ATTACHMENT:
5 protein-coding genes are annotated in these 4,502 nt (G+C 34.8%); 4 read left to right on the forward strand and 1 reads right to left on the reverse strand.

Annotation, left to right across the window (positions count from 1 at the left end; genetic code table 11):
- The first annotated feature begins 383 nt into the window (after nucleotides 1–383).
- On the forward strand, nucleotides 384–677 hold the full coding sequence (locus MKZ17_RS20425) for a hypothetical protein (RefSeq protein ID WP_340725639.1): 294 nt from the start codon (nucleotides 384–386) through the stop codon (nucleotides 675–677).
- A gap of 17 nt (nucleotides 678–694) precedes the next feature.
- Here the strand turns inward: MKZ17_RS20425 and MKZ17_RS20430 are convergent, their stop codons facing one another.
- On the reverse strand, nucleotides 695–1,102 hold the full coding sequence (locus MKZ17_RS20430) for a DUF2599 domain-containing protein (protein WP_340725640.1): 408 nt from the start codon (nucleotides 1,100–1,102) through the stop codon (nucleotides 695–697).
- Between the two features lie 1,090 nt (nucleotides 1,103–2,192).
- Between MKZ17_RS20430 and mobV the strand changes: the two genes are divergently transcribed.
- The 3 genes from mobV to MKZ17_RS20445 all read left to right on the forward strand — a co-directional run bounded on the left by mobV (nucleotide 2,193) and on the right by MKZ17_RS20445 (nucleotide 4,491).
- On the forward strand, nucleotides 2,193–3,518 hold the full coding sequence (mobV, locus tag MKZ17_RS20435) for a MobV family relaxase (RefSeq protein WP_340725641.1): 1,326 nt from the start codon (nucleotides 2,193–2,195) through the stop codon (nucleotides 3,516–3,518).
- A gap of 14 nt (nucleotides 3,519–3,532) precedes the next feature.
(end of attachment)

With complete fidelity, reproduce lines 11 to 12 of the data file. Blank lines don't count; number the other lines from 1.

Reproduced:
- On the forward strand, nucleotides 2,193–3,518 hold the full coding sequence (mobV, locus tag MKZ17_RS20435) for a MobV family relaxase (RefSeq protein WP_340725641.1): 1,326 nt from the start codon (nucleotides 2,193–2,195) through the stop codon (nucleotides 3,516–3,518).
- A gap of 14 nt (nucleotides 3,519–3,532) precedes the next feature.